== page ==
I have lent this book to a couple of my friends and I guess they haven’t finished this book yet. So this is going to be a spoiler free review. I don’t really like the word review because I feel that I am not such a voracious reader to ‘review’ a book. And I treat books like I treat people. I don’t judge them. Let us just say if I didn’t like a person, it means I have not understood them and not because they are bad or something (I want you to remember this when you read my book which is available in kindle or the books which I may write in the future. If you insist I can send a hypnotizing voice note which would repeat the same thing over and over, like they do with stop-smoking audios. Not Interested? Ok fine)
It is no secret that I love Scandinavian novels. I love the gore their crime fiction has and the setting. I didn’t expect to read a book like A man called Ove from Sweden. The book is basically about an Old man who is trying to do something without disturbing anyone else. He just wants others to leave him alone. But no, that is not what people do. They barge in his life, make him do uncomfortable things like making him go to the hospital when he absolutely doesn’t want to go, punch a clown, run out of his house in his underwear. There should be a limit for these people to harass an elderly man. And making his lead character suffer this much the author actually makes us fall in love with him and also the people who torture him on a day to day basis.
I found this book fascinating. I finished the book in less than four hours. I was all in for the old man’s mission. I felt like I have known him for so long with his routines. People should have routines and learn to love it. I love routines. That is how I was able to relate to Ove. He also knows how to fix things, when they go wrong. Like how to fix a bulb, how to make a hook in the ceiling which would stand there even if the house is demolished, like fixing a bi-cycle without taking it to a repair shop. I would like to know all of these but I just know how to fit a new bulb in the above list.
Here is a passage
“People have no respect for decent, honest functionality anymore, they are happy as long as everything looks neat and dandy on the computer. But Ove does things the way they’re supposed to be done”
This passage and subsequent related things (The author had really driven the point home, kinda like using an electric driller on our skull; Well! Figuratively) made me feel really bad about myself. And it resonated with me so much. My uncle who passed away a few years back can disassemble and then assemble back a radio or tape recorder. When they had a CD player, everybody went out to rent CDs, he was searching for his star screwdriver to see what was it made up of. He would sit patiently and teach my elder brother about it. I was never a hardware person (neither a software person) but I have no idea how to repair things when they stop working. In retrospect, the generations before us had more hunger to learn things. We are more interested in buying and discarding. *End of Rant*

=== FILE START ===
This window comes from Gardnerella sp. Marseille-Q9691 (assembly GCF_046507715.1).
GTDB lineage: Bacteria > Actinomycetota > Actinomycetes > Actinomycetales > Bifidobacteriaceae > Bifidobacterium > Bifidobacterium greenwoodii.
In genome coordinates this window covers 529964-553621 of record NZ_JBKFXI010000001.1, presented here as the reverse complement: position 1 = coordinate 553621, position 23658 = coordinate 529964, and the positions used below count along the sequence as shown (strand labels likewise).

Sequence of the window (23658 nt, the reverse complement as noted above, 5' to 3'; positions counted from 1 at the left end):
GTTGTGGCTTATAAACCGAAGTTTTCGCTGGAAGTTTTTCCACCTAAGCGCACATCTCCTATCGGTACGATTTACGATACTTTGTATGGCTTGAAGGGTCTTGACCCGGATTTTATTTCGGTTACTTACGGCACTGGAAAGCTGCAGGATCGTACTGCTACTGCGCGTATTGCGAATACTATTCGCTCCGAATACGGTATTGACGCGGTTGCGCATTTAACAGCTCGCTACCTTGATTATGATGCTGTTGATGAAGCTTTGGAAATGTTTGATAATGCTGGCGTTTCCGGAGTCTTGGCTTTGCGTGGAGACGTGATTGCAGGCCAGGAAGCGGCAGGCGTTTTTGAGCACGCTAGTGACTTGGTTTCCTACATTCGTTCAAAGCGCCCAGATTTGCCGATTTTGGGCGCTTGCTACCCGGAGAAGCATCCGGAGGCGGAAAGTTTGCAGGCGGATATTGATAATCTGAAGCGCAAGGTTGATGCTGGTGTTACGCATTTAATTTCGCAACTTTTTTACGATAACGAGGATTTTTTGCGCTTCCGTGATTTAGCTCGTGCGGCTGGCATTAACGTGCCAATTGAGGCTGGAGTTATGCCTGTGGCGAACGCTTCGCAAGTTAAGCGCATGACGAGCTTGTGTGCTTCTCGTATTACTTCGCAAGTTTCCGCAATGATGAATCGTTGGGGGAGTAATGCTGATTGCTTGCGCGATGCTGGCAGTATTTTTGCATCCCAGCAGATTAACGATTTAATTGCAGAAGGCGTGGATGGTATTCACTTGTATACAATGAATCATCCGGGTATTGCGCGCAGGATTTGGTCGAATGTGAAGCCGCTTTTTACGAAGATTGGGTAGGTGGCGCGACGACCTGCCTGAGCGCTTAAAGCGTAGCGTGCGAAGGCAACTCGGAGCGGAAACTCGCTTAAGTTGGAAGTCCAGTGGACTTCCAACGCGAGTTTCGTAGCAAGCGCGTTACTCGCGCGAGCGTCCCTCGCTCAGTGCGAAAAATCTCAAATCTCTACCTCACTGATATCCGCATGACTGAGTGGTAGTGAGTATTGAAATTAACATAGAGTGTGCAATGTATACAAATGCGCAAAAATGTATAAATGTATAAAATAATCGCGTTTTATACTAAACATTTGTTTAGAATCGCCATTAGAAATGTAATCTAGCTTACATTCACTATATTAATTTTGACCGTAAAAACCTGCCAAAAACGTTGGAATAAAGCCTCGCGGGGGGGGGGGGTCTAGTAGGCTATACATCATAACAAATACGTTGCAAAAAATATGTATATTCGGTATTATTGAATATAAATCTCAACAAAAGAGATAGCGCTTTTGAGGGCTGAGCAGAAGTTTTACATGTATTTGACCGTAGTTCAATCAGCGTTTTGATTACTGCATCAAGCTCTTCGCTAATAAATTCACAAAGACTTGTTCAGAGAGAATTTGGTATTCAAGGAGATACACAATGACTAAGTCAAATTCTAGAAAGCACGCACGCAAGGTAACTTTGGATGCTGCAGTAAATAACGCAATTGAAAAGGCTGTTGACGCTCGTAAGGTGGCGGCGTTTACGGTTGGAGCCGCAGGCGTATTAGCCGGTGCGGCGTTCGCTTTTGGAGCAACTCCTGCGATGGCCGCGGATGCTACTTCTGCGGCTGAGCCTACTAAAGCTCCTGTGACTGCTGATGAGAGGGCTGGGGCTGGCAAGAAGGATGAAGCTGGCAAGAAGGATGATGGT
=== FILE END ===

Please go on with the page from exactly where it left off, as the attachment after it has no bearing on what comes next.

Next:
There are a lot of characters. I mean a lot and lot of characters. They all serve their purpose like a tool box. There will be screwdrivers, corks, bolts and millions of other stuff. We don’t care about it unless or until we actually need something. The author had treated the other characters like that. And finally, as an afterthought, he had given them all a good background so as not to hurt their feelings (Characters, though fictional, do have feelings).
This novel has everything that a Rajkumar Hirani would like to have (Let him not read this). He
will choose either Aamir Khan or Sanjay Dutt to play the title role (Don’t put ideas into his head) and spoil the whole thing.
So if you want a light but endearing read, laugh and wipe away your tears now and then when no one is looking, finish the book and stare at the ceiling, feeling why does all good things in the world is short lived, I would recommend this book. I leave you with two of my favorite quotes from the book.
“Men are what they are because of what they do. Not what they say” said Ove.
“A time like that comes for every man when he chooses what sort of man he wants to be. And if you don’t know the story, you don’t know the man”